Florida's price cap on imaging procedures, barely out of its legislativebirthing room, already shows signs of old age. Two bills thatwould modify the two-month-old cap are working their way throughFlorida's Senate and House of Representatives. The
Florida's price cap on imaging procedures, barely out of its legislativebirthing room, already shows signs of old age. Two bills thatwould modify the two-month-old cap are working their way throughFlorida's Senate and House of Representatives.
The Florida cap became law as part of legislation intendedto cut health-care costs by banning providers from referring tomedical centers in which they have an investment interest (SCAN6/3/92 and 4/8/92).
This law applies to health services designated by the stateto be major contributors to rising costs: imaging facilities,physical therapy centers, clinical labs and radiation therapycenters. It gives physicians until October 1995 to divest themselvesof ownership in joint ventures in the designated health servicesto which they self-refer.
But the price cap, which limits fees to 15% over Medicare rates,applies not only to joint-ventured facilities but also to facilitiesin designated health services with no physician ownership. Thatraised the ire of the state's health-care community, which hasbeen clamoring for a rewrite of the law.
Two bills being heard in the Florida legislature would do justthat, according to David Teek, an aide to Rep. Charles Roberts(D-Titusville), the main sponsor of the joint-venture law.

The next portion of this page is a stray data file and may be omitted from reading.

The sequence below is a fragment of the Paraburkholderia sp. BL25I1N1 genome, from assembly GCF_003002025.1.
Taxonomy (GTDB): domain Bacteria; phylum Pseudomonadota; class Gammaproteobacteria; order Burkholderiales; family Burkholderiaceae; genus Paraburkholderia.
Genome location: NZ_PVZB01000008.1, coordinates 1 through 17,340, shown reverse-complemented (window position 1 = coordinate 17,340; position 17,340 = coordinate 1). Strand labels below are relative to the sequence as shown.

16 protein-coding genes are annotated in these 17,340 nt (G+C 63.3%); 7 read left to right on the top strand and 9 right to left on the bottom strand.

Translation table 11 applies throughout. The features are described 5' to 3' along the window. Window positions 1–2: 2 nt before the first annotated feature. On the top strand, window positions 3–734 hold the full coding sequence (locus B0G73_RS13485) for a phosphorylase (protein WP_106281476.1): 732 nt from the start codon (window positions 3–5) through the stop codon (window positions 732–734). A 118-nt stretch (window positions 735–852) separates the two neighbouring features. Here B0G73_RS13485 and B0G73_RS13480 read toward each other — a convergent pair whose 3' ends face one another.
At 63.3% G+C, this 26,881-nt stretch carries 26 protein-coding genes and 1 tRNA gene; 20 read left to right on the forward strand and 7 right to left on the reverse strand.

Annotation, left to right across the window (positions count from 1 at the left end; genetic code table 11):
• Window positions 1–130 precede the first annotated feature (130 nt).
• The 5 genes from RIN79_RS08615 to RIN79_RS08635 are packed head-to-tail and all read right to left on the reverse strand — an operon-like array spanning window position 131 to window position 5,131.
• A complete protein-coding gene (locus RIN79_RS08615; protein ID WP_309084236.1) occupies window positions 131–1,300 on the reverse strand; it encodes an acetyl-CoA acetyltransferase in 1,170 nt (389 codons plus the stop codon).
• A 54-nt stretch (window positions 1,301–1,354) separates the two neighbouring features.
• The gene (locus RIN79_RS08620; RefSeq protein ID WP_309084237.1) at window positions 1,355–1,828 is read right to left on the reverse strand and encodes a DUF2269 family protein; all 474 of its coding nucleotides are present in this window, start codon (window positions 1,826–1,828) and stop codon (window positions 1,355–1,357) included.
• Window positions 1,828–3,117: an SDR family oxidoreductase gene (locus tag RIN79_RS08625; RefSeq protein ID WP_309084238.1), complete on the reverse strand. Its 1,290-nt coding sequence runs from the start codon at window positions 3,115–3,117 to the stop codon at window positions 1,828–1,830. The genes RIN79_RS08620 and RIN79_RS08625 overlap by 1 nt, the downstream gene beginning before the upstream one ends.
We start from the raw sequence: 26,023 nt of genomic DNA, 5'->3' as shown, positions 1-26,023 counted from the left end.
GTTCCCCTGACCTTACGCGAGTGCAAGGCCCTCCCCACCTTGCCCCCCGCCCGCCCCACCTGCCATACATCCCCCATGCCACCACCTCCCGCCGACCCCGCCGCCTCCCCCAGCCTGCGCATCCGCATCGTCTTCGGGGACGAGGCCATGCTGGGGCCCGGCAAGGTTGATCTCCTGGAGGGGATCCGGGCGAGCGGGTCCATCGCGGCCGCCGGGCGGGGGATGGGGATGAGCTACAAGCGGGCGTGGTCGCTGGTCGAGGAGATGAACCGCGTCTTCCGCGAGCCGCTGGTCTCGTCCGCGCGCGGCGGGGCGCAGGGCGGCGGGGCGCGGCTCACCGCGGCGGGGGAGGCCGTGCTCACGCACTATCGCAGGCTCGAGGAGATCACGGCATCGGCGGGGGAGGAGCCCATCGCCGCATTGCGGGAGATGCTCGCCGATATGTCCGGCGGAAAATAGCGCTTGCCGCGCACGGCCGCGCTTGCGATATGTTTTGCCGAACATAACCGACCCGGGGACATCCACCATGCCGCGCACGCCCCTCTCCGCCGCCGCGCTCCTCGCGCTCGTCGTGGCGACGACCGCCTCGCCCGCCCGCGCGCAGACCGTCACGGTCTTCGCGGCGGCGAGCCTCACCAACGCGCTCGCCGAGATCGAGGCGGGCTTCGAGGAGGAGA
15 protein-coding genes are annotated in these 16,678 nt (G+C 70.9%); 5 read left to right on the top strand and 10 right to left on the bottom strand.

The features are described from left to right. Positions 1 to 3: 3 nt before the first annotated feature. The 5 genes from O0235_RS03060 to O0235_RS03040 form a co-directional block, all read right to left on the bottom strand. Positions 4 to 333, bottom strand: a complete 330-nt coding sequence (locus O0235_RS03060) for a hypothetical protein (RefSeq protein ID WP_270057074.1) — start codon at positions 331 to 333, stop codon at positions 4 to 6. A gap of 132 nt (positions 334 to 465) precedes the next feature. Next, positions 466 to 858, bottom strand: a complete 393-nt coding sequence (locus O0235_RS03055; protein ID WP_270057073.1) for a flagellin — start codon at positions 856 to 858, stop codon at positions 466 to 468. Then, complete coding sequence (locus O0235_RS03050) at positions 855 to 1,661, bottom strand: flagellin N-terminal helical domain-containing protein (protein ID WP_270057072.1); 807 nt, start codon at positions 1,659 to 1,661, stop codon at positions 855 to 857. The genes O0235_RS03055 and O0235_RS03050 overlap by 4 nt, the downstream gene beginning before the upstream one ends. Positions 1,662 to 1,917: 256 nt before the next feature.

A bill in the state Senate would postpone the rate cap untilJuly 1994. At that time a cap would be imposed, preventing fees40% over Medicare rates in the designated health services. Health-careproviders could obtain authorization to charge higher rates incases of economic hardship, Teek said.
The other bill, in the state's House of Representatives, wouldapply the rate cap only to joint-ventured facilities in the designatedhealth services.
The bills could be modified as they move through the legislature,but the general mood of lawmakers is to make the cap less restrictive,Teek told SCAN.
"There's a recognition that (a 15% cap) is probably toolow and that it shouldn't be applied to people outside joint ventures,"he said.
The cap is making it harder for physicians to divest themselvesof interests in medical centers because facilities operating underprice regulation are less attractive to investors, Teek said.
Florida's lawmakers hope they won't be back in session in twomonths debating the issue a third time. The current session, originallycalled to deal with the state budget, is scheduled to end June19.
"I think they want to make sure that when they resolvethis they resolve it correctly," Teek said.